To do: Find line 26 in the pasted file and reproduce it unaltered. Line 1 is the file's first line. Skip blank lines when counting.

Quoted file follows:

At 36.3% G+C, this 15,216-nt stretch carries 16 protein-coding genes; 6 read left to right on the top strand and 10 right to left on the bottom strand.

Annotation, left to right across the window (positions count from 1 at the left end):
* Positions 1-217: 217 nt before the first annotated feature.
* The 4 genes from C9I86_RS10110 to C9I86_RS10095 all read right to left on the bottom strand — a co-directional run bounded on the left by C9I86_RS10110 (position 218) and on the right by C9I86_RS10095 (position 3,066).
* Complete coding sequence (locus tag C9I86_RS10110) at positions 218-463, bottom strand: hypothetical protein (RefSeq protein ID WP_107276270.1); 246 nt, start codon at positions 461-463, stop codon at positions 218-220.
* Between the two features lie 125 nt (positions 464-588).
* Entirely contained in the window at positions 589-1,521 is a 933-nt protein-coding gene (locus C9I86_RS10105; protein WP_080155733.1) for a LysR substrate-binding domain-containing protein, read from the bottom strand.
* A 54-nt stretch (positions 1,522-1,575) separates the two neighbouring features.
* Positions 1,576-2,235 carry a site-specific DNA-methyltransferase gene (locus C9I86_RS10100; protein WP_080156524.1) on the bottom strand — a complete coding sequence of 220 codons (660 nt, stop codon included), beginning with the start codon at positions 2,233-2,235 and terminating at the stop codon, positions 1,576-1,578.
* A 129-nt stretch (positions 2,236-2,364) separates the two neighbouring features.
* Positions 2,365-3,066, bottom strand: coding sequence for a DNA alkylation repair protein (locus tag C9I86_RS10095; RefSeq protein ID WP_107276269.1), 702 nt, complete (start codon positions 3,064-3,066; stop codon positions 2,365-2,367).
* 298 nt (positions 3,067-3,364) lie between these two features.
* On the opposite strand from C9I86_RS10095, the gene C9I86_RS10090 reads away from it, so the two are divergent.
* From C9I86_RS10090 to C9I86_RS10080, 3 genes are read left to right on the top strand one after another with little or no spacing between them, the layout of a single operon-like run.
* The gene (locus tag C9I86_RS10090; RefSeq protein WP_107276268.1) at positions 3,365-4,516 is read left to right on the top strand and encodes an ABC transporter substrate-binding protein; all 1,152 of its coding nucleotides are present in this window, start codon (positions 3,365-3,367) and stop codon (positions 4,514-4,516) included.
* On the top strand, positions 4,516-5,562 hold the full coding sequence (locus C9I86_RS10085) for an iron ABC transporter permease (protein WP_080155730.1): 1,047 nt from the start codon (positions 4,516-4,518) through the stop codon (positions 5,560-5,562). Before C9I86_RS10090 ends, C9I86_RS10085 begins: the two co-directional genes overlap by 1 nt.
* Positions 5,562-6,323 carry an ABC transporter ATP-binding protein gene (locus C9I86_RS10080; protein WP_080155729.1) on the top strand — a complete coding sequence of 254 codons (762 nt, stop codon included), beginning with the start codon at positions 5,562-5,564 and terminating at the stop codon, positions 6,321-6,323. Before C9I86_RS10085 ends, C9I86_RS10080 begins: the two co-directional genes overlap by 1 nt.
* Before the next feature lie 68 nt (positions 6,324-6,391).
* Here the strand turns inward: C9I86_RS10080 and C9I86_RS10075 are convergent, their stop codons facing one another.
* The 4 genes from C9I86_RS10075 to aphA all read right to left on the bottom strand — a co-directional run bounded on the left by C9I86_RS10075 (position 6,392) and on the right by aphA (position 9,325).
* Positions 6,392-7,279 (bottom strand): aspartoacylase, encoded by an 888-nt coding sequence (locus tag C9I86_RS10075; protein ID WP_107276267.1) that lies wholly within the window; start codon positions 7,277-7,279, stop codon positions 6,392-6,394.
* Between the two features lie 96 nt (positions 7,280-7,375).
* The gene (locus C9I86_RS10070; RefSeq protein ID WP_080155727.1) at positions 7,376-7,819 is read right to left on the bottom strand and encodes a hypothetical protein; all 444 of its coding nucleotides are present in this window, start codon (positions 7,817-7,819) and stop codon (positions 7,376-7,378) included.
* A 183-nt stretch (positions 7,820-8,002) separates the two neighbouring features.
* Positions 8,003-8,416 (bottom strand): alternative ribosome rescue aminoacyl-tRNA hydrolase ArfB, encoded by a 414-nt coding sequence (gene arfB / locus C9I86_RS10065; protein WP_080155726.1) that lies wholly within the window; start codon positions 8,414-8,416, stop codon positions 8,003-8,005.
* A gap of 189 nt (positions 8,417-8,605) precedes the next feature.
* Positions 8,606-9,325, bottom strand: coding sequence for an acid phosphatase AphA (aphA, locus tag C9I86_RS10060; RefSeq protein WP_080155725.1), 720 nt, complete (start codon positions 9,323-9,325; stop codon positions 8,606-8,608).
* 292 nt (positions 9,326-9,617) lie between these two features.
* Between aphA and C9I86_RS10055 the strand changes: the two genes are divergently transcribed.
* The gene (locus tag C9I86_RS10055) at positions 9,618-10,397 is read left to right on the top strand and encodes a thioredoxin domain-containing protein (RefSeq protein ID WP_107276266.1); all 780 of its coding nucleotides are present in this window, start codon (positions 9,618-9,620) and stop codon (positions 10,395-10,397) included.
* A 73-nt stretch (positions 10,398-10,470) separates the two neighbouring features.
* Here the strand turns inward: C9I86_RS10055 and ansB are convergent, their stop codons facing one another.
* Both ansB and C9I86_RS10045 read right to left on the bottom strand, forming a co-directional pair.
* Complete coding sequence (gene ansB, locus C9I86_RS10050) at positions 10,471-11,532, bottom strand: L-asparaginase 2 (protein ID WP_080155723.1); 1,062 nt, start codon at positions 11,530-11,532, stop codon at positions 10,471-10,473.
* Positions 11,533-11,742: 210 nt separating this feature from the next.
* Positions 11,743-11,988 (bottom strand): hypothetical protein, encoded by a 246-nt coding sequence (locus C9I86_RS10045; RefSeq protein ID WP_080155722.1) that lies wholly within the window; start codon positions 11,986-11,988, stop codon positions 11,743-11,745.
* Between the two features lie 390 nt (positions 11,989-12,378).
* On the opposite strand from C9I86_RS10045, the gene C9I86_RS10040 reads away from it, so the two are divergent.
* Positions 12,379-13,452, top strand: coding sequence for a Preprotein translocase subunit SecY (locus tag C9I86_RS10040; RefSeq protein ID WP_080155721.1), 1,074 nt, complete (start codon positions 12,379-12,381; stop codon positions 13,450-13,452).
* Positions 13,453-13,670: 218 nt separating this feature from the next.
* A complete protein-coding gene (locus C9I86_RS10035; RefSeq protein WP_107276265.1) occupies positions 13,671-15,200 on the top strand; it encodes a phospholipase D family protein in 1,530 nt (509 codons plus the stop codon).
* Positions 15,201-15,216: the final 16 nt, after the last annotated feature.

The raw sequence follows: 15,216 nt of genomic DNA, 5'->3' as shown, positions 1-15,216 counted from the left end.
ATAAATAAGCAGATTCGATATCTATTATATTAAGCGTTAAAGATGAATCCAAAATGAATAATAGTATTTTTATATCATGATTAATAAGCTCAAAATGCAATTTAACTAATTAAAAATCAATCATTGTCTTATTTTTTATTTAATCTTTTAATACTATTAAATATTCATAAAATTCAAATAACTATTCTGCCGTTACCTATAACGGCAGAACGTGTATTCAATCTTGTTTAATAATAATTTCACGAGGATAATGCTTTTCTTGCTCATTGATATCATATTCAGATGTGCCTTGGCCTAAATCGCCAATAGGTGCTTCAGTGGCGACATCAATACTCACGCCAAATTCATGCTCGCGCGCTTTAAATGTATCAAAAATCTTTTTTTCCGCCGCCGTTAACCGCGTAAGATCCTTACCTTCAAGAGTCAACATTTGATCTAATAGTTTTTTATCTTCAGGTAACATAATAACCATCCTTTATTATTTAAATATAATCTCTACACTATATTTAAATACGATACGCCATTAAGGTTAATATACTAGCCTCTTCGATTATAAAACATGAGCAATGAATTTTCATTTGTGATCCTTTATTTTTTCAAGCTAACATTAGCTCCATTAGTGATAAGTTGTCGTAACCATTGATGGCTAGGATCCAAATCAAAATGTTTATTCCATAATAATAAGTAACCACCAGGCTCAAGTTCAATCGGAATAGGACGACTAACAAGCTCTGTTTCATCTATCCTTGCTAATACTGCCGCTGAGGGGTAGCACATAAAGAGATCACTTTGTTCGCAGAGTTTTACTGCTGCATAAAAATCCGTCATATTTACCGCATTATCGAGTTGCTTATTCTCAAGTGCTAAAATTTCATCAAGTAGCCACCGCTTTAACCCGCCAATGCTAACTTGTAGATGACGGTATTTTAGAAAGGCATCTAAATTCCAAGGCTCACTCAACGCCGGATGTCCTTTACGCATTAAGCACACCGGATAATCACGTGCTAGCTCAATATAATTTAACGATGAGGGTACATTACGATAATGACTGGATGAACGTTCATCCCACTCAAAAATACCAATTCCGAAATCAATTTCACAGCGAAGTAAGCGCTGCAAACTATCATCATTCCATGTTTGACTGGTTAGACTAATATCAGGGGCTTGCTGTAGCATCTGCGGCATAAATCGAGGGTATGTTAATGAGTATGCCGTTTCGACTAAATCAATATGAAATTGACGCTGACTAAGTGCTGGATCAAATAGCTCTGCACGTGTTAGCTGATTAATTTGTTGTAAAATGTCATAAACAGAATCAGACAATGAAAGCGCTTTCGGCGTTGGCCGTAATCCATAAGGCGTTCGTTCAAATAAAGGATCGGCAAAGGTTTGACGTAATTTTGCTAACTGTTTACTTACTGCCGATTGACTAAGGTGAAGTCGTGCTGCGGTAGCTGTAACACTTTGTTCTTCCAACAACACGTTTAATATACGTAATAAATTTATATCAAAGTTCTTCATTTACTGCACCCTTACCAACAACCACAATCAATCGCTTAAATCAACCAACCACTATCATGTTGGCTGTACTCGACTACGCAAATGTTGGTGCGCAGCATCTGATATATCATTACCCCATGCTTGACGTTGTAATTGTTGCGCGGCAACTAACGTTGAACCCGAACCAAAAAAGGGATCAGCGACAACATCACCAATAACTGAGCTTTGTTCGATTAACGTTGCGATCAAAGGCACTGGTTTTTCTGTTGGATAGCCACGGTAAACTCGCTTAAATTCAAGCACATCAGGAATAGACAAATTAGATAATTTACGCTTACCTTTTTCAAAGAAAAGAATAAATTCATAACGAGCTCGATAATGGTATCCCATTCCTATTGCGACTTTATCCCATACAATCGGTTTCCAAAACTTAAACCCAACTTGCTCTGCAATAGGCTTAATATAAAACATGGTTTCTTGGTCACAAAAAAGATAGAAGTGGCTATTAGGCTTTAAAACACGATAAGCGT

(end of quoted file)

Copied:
* A gap of 189 nt (positions 8,417-8,605) precedes the next feature.